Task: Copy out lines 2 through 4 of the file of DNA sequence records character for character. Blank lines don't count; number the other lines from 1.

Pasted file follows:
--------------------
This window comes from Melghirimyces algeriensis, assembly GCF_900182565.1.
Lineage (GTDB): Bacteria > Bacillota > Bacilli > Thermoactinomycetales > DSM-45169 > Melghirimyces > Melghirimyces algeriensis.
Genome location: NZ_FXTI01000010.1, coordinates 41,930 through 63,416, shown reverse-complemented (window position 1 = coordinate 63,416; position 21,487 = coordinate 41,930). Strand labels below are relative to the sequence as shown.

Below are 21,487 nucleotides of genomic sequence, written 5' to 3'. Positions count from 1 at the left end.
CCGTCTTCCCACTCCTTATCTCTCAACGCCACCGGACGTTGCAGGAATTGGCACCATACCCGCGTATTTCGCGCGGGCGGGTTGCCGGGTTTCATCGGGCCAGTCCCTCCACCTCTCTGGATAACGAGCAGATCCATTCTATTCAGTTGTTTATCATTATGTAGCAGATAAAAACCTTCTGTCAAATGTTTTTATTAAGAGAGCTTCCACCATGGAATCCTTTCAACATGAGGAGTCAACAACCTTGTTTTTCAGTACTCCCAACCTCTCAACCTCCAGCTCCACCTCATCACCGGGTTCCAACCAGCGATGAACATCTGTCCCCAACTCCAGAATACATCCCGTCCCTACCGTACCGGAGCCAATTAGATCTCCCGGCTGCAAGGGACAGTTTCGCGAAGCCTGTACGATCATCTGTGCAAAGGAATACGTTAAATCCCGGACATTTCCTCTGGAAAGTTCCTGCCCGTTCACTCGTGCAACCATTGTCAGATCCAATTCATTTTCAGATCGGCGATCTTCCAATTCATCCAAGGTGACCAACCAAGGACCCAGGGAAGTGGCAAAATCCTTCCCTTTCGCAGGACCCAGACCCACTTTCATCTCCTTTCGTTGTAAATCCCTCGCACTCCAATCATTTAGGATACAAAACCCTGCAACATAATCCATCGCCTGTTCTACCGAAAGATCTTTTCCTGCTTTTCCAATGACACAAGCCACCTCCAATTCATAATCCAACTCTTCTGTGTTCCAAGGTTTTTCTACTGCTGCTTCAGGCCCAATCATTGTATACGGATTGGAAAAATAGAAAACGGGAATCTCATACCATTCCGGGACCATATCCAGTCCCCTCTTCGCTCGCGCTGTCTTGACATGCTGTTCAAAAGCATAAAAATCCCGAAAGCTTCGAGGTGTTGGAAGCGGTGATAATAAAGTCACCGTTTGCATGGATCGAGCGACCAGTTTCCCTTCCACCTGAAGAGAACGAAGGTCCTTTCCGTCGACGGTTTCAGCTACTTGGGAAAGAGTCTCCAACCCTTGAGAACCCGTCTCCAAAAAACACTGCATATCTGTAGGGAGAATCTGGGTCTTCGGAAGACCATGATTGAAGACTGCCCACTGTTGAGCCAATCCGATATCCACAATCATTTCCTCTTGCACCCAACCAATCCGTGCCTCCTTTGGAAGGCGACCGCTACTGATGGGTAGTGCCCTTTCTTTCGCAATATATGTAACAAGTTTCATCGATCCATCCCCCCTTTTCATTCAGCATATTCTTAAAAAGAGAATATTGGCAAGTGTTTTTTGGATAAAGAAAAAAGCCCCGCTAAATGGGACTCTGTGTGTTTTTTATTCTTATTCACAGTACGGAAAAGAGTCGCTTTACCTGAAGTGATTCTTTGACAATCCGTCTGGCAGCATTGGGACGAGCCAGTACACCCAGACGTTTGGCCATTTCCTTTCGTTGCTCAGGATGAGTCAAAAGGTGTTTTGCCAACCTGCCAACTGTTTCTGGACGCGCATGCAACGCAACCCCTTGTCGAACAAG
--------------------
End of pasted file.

Lineage (GTDB): Bacteria > Bacillota > Bacilli > Thermoactinomycetales > DSM-45169 > Melghirimyces > Melghirimyces algeriensis.
Genome location: NZ_FXTI01000010.1, coordinates 41,930 through 63,416, shown reverse-complemented (window position 1 = coordinate 63,416; position 21,487 = coordinate 41,930). Strand labels below are relative to the sequence as shown.

Below are 21,487 nucleotides of genomic sequence, written 5' to 3'. Positions count from 1 at the left end.